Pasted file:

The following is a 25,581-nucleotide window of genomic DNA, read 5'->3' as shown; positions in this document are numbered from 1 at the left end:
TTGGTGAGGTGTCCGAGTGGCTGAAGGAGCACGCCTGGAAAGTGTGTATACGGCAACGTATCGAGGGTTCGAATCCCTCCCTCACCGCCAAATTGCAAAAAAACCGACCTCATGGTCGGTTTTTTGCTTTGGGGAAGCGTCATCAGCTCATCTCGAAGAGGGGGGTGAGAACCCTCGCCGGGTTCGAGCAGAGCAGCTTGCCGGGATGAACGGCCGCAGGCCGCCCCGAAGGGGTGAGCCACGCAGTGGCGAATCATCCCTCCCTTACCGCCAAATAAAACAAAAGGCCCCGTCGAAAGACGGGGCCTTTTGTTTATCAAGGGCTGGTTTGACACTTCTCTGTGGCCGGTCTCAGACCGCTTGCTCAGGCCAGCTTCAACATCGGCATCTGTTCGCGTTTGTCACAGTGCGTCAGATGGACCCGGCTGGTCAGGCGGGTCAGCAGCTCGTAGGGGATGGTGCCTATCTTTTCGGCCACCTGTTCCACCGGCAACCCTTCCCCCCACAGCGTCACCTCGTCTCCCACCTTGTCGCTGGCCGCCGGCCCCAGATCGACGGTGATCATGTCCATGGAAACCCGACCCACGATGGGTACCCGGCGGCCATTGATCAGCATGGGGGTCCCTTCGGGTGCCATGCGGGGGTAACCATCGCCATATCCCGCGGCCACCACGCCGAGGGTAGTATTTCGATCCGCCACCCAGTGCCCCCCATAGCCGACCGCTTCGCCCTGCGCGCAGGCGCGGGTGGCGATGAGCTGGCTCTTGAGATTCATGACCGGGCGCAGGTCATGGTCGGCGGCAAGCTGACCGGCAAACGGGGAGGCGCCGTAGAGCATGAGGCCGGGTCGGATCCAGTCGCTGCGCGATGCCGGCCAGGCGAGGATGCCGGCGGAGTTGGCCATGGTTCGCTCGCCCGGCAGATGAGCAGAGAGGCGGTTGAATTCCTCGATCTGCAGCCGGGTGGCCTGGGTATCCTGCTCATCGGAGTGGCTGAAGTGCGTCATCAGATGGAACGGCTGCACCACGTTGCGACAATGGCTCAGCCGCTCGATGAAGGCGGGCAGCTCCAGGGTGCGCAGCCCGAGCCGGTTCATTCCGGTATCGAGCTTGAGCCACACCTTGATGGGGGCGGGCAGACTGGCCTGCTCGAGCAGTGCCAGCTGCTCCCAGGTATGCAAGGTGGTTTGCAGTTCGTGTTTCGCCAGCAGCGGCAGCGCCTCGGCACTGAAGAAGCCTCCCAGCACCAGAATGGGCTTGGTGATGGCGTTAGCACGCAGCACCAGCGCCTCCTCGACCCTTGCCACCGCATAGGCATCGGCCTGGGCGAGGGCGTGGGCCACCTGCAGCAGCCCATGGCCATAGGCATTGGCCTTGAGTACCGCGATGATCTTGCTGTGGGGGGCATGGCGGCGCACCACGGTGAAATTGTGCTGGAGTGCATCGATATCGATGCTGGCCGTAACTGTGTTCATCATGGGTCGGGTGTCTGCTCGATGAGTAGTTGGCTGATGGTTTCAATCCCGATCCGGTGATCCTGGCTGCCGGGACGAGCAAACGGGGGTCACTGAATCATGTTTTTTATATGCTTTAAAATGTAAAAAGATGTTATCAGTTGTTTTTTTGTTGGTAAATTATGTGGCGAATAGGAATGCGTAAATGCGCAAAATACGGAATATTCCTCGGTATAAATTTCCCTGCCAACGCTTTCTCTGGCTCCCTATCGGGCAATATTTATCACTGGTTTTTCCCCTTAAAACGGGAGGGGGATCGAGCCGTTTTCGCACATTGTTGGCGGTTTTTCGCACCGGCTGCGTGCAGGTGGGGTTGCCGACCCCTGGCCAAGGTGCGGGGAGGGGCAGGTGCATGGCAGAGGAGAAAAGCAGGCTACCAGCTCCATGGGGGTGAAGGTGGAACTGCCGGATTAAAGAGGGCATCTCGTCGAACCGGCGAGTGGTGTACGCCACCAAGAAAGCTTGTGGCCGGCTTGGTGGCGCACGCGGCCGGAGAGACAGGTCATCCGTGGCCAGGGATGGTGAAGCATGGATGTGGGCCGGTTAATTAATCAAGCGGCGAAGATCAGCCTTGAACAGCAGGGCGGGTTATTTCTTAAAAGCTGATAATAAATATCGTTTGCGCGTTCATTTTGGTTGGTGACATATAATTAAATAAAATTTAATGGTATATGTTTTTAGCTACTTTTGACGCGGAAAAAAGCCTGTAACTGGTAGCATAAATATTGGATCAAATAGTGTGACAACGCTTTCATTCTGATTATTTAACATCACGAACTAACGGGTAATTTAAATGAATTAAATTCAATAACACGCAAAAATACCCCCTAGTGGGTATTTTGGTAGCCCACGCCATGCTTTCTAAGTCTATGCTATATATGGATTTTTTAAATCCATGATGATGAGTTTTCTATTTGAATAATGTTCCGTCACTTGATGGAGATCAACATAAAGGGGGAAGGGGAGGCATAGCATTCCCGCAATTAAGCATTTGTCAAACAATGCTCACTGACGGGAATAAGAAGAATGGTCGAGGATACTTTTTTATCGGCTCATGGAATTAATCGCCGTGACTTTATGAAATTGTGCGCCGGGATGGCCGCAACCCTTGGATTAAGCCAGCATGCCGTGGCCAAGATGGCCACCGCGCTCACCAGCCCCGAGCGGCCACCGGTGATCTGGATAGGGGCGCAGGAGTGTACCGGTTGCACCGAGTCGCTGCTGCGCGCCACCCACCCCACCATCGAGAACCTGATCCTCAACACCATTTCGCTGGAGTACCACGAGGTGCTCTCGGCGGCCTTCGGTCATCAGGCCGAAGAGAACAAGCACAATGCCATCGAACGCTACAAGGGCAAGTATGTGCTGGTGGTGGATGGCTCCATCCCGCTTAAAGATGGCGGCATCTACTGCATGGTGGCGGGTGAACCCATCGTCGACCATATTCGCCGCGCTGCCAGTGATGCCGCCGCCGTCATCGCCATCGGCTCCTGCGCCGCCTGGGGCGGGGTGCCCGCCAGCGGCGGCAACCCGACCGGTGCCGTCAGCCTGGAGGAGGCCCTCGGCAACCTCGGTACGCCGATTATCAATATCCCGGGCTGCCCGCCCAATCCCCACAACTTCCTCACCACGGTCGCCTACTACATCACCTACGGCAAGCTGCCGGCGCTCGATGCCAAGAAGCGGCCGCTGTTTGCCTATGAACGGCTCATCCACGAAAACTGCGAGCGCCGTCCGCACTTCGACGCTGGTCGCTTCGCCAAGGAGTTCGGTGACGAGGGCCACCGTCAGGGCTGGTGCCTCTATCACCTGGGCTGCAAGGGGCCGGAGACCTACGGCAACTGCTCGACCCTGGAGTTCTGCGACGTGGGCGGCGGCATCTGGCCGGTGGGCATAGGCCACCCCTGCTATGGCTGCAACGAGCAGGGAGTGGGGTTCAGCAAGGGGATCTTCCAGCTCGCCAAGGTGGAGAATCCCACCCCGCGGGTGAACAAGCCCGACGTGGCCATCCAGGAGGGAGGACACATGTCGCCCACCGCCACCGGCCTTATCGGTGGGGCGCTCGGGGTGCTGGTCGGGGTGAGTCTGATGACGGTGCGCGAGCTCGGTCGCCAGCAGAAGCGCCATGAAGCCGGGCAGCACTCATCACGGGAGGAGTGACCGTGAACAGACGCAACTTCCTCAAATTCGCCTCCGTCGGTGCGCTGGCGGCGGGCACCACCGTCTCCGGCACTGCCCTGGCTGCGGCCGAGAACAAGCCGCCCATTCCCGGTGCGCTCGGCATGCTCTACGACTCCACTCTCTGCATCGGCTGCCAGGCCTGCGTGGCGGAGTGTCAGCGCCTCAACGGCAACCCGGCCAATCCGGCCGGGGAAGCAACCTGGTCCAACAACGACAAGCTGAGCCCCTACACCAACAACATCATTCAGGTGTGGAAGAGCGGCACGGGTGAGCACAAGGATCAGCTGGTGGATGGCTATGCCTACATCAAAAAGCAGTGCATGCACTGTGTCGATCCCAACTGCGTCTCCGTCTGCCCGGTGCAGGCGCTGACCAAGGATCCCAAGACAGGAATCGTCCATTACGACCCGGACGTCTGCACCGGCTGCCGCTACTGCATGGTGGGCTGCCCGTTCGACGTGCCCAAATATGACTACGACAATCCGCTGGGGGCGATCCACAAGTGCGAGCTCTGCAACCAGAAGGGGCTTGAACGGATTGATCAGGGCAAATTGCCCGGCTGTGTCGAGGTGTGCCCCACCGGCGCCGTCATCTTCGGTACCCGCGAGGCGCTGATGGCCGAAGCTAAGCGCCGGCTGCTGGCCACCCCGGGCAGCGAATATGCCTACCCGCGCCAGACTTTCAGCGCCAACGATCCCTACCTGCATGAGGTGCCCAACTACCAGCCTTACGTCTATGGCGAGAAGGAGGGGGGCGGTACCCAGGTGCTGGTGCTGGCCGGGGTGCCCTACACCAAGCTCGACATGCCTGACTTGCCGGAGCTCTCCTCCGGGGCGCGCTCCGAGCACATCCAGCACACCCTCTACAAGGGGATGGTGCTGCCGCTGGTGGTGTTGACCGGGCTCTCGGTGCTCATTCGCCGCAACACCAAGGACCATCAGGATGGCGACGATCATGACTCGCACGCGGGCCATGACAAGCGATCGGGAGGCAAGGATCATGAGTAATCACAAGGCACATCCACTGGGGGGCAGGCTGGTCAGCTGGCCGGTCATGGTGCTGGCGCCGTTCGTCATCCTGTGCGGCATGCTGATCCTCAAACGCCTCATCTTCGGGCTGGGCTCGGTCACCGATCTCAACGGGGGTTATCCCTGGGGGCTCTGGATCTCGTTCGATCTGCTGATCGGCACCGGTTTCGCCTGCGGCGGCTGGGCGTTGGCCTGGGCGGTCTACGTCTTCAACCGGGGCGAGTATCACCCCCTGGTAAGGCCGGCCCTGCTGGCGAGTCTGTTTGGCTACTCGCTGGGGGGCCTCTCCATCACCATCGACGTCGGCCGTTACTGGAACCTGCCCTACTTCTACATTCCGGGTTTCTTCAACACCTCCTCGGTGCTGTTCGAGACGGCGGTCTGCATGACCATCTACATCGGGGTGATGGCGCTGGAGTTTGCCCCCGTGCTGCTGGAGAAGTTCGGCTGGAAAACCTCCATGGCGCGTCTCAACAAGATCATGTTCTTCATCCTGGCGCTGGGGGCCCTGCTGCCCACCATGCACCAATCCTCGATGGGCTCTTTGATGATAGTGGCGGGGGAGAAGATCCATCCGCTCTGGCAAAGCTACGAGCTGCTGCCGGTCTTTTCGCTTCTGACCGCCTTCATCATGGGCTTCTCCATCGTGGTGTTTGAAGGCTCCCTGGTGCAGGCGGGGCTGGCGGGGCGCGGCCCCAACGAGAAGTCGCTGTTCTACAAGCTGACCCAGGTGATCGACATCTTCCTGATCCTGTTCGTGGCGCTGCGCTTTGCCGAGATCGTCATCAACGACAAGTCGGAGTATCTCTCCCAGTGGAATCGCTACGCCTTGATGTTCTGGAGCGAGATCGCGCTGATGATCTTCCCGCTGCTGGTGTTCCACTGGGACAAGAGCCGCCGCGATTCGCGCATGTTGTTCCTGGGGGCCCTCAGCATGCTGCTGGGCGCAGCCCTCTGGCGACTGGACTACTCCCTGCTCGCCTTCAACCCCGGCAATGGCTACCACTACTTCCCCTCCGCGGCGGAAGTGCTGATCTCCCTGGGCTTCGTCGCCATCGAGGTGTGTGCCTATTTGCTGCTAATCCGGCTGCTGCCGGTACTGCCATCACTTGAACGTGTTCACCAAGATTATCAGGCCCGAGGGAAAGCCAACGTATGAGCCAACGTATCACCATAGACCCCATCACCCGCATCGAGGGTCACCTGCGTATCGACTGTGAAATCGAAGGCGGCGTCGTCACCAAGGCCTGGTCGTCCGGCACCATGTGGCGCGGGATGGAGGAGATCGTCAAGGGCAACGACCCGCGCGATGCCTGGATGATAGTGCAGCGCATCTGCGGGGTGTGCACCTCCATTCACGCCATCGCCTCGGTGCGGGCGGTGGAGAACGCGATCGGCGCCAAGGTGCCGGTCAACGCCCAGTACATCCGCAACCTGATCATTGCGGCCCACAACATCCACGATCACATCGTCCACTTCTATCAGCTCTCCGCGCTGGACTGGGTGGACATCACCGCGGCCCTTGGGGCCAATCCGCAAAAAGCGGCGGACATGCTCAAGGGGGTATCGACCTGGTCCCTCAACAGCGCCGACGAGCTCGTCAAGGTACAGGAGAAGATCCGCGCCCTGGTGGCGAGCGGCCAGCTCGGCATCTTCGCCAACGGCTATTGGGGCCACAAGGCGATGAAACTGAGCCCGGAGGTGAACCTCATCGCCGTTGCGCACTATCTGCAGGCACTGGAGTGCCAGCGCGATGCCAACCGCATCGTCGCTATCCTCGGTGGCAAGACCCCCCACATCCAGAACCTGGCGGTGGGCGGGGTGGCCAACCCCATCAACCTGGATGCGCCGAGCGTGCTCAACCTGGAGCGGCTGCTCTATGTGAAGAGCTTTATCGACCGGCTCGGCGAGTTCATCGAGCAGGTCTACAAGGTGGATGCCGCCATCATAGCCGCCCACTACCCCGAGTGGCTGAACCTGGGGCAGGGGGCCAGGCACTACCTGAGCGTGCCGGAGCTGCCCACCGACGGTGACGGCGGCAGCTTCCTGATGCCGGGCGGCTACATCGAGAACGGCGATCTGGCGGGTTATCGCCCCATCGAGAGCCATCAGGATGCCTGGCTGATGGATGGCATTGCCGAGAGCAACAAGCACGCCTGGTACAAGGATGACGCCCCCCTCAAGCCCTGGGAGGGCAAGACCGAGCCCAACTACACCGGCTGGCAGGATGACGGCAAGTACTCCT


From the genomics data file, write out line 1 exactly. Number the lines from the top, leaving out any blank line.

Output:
The following is a 25,581-nucleotide window of genomic DNA, read 5'->3' as shown; positions in this document are numbered from 1 at the left end: